The view above is of the “Nativity” façade . A typical aspect of the intricacy and interwoven nature of the design is that each façade tells a story – so the Nativity façade has a whole host of detail about the birth and early life of Christ, and is the only one that Gaudi lived to see completed.  The Nativity façade lies to the East, the Passion façade to the West, and the Glory façade to the South (yet to be completed).  Currently there are eight finished towers, of the total of 18 in the design; the most impressive will be the central one, representing Jesus Christ, which will rise to 172.5 metres tall (just less that Montjuïc, the hill by Barcelona – Gaudi said that the works of man should not exceed those of God).

Every aspect of the building – the dimensions and the relationship between them, the number of towers, the height of each and what each represents, the choice of colours in the stained glass windows, the choice of stone for the pillars that support it – is carefully considered and has a place in the overall story of the building, which is an embodiment of the story of Christ and the Holy Family – Sagrada Familia.  The fascinating thing about it is that the intricacies and detailed stories are on the outside – the inside takes its inspiration from the forest, and is a space reserved, independent of faith or denomination, for spiritual contemplation. And selfies.

Last time I was here (2008), the interior was full of scaffolding. It’s now clear and open to the (crowds of) public. Again, I could post dozens of pictures (and I will, on my Flickr page), but a couple of things among the welter of detail caught my eye as we approached the Nativity facade. For a start, someone has nicked this angel’s harp strings, and she looks well pissed off about it.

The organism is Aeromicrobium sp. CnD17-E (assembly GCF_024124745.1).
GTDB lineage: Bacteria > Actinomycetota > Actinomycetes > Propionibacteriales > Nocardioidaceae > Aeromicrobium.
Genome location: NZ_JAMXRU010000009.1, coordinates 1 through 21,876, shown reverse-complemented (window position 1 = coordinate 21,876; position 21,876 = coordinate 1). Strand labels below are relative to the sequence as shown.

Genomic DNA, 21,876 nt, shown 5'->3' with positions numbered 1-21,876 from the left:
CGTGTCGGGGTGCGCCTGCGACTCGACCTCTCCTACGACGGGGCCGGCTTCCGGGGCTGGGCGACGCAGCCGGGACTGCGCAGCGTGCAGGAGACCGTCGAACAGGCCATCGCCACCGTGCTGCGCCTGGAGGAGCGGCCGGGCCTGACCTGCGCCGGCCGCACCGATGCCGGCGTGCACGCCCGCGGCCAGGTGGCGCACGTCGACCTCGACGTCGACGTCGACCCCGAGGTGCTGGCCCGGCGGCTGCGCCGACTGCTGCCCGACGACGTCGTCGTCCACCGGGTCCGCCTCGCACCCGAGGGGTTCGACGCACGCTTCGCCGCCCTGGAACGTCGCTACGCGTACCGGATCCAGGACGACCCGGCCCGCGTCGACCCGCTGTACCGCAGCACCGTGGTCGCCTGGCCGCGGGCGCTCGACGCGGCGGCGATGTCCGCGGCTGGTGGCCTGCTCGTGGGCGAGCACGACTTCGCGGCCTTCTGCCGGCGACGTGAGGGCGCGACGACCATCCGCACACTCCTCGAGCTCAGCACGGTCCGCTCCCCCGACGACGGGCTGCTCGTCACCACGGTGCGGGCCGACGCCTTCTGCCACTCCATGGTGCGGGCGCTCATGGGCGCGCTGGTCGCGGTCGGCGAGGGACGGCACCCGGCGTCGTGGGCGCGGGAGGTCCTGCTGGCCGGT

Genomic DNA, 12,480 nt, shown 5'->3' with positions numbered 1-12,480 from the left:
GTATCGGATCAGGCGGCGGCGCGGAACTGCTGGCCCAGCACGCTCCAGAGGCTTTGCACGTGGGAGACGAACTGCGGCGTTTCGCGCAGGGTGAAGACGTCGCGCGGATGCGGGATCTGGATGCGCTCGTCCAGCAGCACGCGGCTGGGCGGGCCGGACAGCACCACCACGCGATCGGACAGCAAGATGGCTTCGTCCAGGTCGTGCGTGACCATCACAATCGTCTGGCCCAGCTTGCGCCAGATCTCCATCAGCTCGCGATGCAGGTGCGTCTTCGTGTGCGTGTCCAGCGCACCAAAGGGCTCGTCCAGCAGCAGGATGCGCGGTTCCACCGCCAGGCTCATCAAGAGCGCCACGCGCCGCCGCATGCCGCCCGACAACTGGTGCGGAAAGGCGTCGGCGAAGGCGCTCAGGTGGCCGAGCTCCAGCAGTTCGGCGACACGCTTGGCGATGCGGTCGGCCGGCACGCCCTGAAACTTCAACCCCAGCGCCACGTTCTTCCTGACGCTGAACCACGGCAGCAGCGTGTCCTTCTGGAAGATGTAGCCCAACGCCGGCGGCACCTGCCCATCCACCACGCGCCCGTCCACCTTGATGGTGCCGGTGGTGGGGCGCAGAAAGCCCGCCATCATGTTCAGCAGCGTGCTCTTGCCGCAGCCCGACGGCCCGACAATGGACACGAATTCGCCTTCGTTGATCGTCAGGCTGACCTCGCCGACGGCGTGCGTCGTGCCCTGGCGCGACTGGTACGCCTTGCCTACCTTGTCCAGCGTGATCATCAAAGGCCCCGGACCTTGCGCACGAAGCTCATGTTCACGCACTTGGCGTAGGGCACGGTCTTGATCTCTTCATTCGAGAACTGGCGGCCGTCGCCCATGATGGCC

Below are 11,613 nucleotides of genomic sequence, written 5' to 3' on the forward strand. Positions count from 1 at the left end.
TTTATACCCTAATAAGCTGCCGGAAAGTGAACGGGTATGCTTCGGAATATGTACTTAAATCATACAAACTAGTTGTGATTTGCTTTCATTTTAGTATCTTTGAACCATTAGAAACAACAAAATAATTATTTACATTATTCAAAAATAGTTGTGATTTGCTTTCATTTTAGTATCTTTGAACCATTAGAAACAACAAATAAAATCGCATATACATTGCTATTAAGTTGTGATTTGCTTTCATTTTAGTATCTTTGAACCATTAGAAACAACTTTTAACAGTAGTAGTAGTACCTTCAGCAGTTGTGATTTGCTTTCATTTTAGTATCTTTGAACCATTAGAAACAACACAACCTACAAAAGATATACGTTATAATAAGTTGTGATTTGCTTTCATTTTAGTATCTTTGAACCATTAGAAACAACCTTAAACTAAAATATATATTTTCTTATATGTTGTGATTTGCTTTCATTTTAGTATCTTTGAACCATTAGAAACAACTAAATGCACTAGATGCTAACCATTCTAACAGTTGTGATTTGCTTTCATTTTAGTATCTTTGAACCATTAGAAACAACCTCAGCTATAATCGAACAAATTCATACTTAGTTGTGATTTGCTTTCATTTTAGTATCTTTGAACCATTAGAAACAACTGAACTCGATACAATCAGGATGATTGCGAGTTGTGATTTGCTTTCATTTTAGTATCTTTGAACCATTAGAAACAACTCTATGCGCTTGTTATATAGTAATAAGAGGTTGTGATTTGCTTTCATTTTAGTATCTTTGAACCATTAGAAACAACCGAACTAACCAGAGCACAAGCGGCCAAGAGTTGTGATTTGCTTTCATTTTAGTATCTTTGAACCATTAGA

and this is the only carving I know featuring an angel playing the bassoon.

here is a video of the interior, which is simply breathtaking in its scope, grandeur and attention to detail.

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Let me share a couple more photos with you. Gaudi was obsessed with light as a component of his designs and Sagrada Familia has plenty of demonstrations of his skill in design. For example, the east- and west-facing windows have stained glass in them to emphasise the cool of the sunrise and the warmth of the sunset.

And the light from these plays on the columns wonderfully.

It is impossible to do justice to either of the buildings we visited today – it was simply wonderful to have had the chance to see inside them both. Afterwards, there was nothing for it but to go to the beach and have another great meal at Agua, after which we walked back to the hotel.

Even in this, Barcelona produced a few more quirks. Glimpsed through some trees, we saw a golden figurehead on top of some major monument. On further exploration, this turned out to be the Cascada de Ciutadella, an early work in which Gaudi was involved.

On the rest of the walk, we saw another quirky piece of statuary

and a couple of guys who looked like they were practising for some kind of gig at La Mercè.

Even though I’ve visited Barcelona before, even though I’ve seen some of its sights, the three days we’ve had here have revealed so much more of its character, culture and history. It’s been a pleasure to walk around the place and experience even more of its atmosphere and ambience. We will be back. But for now, tomorrow is the day we have to move on to the next leg of our Balearic adventure – Mallorca, here we come. I’ve cabled the authorities.

5 thoughts on “Barcelona, Day 3 – saving the best (yes, the most bonkers) ’till last

  1. Pingback: Day 14 – A testing time | Steve Walker